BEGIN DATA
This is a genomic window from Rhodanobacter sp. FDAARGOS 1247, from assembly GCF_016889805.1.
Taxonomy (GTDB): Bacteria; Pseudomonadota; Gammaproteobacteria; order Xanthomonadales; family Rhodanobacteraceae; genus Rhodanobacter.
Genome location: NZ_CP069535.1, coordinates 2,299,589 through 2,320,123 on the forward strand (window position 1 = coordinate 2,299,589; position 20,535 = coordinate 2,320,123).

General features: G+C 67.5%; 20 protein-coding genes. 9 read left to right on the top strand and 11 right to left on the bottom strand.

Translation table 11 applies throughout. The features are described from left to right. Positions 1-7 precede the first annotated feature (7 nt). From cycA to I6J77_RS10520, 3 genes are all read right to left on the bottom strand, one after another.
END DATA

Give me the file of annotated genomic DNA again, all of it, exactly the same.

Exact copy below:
This is a genomic window from Rhodanobacter sp. FDAARGOS 1247, from assembly GCF_016889805.1.
Taxonomy (GTDB): Bacteria; Pseudomonadota; Gammaproteobacteria; order Xanthomonadales; family Rhodanobacteraceae; genus Rhodanobacter.
Genome location: NZ_CP069535.1, coordinates 2,299,589 through 2,320,123 on the forward strand (window position 1 = coordinate 2,299,589; position 20,535 = coordinate 2,320,123).

General features: G+C 67.5%; 20 protein-coding genes. 9 read left to right on the top strand and 11 right to left on the bottom strand.

Translation table 11 applies throughout. The features are described from left to right. Positions 1-7 precede the first annotated feature (7 nt). From cycA to I6J77_RS10520, 3 genes are all read right to left on the bottom strand, one after another.